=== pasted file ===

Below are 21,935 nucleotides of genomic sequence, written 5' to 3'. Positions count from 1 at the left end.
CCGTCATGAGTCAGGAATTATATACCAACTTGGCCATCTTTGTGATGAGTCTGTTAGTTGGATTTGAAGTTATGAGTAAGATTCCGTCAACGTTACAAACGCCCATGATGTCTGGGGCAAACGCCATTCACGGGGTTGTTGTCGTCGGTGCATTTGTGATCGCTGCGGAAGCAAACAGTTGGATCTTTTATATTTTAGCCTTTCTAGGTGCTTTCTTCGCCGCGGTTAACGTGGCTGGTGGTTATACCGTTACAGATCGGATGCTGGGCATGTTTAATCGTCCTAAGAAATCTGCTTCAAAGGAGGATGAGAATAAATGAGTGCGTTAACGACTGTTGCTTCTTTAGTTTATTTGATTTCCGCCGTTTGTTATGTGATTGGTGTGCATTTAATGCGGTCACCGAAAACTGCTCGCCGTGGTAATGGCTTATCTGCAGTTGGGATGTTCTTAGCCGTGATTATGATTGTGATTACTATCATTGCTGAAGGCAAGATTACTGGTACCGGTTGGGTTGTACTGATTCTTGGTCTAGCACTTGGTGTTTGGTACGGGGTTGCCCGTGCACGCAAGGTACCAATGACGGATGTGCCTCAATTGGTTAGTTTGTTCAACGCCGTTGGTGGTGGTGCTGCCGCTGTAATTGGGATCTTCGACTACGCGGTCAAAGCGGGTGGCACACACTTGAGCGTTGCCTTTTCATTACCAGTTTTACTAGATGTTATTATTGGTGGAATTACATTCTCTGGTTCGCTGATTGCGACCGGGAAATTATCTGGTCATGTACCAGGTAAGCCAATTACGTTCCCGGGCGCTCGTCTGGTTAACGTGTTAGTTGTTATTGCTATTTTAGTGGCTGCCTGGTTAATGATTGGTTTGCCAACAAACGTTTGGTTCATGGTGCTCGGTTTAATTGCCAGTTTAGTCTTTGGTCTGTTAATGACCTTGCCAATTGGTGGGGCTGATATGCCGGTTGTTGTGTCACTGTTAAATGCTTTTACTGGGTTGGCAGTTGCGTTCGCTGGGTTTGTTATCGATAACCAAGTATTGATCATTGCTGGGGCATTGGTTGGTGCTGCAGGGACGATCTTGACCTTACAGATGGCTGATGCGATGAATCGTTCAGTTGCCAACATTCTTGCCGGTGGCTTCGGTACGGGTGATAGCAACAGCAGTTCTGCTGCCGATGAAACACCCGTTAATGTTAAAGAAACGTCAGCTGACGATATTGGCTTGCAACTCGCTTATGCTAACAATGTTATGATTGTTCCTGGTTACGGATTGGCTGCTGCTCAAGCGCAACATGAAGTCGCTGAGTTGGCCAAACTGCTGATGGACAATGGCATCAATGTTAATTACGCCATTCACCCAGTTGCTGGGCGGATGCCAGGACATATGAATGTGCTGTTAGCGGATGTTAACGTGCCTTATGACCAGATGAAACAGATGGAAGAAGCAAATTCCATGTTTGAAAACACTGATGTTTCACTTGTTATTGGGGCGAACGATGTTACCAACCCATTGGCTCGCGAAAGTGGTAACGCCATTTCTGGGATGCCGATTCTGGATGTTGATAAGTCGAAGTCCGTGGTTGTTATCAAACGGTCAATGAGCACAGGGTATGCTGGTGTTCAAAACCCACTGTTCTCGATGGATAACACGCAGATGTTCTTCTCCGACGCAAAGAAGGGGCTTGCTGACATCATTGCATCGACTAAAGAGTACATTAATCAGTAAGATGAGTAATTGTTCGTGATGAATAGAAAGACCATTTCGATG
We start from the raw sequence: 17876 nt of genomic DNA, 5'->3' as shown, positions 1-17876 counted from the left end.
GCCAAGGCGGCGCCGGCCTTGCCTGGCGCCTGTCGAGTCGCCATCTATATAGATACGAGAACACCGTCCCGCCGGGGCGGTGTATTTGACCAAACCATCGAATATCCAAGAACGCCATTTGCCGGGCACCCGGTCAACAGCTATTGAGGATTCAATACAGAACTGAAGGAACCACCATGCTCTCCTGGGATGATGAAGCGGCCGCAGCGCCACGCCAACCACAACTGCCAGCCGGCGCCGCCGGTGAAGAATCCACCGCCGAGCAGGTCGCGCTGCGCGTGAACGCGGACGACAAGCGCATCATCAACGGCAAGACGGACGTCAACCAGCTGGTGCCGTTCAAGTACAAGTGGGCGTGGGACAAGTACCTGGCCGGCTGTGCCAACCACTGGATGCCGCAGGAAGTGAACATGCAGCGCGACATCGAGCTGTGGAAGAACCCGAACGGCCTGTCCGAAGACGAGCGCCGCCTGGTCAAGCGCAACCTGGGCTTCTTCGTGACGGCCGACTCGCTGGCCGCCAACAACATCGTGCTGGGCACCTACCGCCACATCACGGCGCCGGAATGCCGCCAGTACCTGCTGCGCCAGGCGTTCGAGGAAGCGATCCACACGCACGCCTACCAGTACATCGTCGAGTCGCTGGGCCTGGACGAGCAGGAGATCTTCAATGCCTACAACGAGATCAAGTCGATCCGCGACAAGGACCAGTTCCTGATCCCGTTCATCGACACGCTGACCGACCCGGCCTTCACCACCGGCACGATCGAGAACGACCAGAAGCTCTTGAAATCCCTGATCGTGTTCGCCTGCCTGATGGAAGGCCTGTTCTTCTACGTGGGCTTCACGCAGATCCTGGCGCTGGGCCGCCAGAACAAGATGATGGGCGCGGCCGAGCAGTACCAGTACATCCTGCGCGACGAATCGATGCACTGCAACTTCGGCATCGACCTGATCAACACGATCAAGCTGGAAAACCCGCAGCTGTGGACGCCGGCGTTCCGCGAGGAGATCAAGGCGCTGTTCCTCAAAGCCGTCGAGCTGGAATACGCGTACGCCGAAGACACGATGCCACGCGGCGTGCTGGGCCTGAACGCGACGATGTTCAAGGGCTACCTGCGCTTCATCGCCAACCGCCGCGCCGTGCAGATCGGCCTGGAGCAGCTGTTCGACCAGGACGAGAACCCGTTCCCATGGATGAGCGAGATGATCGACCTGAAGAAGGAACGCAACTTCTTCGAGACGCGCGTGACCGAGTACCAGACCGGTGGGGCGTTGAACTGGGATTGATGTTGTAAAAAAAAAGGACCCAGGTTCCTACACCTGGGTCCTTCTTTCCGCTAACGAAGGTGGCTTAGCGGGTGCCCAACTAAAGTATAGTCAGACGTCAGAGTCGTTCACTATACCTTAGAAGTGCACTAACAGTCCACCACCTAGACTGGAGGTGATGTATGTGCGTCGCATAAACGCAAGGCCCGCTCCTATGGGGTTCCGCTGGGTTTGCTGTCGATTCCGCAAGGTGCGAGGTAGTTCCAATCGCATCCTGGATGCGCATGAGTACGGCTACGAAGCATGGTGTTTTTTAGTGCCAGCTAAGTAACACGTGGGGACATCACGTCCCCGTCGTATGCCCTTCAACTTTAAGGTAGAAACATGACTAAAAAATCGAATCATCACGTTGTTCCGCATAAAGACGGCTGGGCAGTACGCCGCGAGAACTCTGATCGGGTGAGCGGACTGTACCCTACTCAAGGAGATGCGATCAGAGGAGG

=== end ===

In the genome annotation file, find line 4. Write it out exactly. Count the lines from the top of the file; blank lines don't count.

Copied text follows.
GCCAAGGCGGCGCCGGCCTTGCCTGGCGCCTGTCGAGTCGCCATCTATATAGATACGAGAACACCGTCCCGCCGGGGCGGTGTATTTGACCAAACCATCGAATATCCAAGAACGCCATTTGCCGGGCACCCGGTCAACAGCTATTGAGGATTCAATACAGAACTGAAGGAACCACCATGCTCTCCTGGGATGATGAAGCGGCCGCAGCGCCACGCCAACCACAACTGCCAGCCGGCGCCGCCGGTGAAGAATCCACCGCCGAGCAGGTCGCGCTGCGCGTGAACGCGGACGACAAGCGCATCATCAACGGCAAGACGGACGTCAACCAGCTGGTGCCGTTCAAGTACAAGTGGGCGTGGGACAAGTACCTGGCCGGCTGTGCCAACCACTGGATGCCGCAGGAAGTGAACATGCAGCGCGACATCGAGCTGTGGAAGAACCCGAACGGCCTGTCCGAAGACGAGCGCCGCCTGGTCAAGCGCAACCTGGGCTTCTTCGTGACGGCCGACTCGCTGGCCGCCAACAACATCGTGCTGGGCACCTACCGCCACATCACGGCGCCGGAATGCCGCCAGTACCTGCTGCGCCAGGCGTTCGAGGAAGCGATCCACACGCACGCCTACCAGTACATCGTCGAGTCGCTGGGCCTGGACGAGCAGGAGATCTTCAATGCCTACAACGAGATCAAGTCGATCCGCGACAAGGACCAGTTCCTGATCCCGTTCATCGACACGCTGACCGACCCGGCCTTCACCACCGGCACGATCGAGAACGACCAGAAGCTCTTGAAATCCCTGATCGTGTTCGCCTGCCTGATGGAAGGCCTGTTCTTCTACGTGGGCTTCACGCAGATCCTGGCGCTGGGCCGCCAGAACAAGATGATGGGCGCGGCCGAGCAGTACCAGTACATCCTGCGCGACGAATCGATGCACTGCAACTTCGGCATCGACCTGATCAACACGATCAAGCTGGAAAACCCGCAGCTGTGGACGCCGGCGTTCCGCGAGGAGATCAAGGCGCTGTTCCTCAAAGCCGTCGAGCTGGAATACGCGTACGCCGAAGACACGATGCCACGCGGCGTGCTGGGCCTGAACGCGACGATGTTCAAGGGCTACCTGCGCTTCATCGCCAACCGCCGCGCCGTGCAGATCGGCCTGGAGCAGCTGTTCGACCAGGACGAGAACCCGTTCCCATGGATGAGCGAGATGATCGACCTGAAGAAGGAACGCAACTTCTTCGAGACGCGCGTGACCGAGTACCAGACCGGTGGGGCGTTGAACTGGGATTGATGTTGTAAAAAAAAAGGACCCAGGTTCCTACACCTGGGTCCTTCTTTCCGCTAACGAAGGTGGCTTAGCGGGTGCCCAACTAAAGTATAGTCAGACGTCAGAGTCGTTCACTATACCTTAGAAGTGCACTAACAGTCCACCACCTAGACTGGAGGTGATGTATGTGCGTCGCATAAACGCAAGGCCCGCTCCTATGGGGTTCCGCTGGGTTTGCTGTCGATTCCGCAAGGTGCGAGGTAGTTCCAATCGCATCCTGGATGCGCATGAGTACGGCTACGAAGCATGGTGTTTTTTAGTGCCAGCTAAGTAACACGTGGGGACATCACGTCCCCGTCGTATGCCCTTCAACTTTAAGGTAGAAACATGACTAAAAAATCGAATCATCACGTTGTTCCGCATAAAGACGGCTGGGCAGTACGCCGCGAGAACTCTGATCGGGTGAGCGGACTGTACCCTACTCAAGGAGATGCGATCAGAGGAGG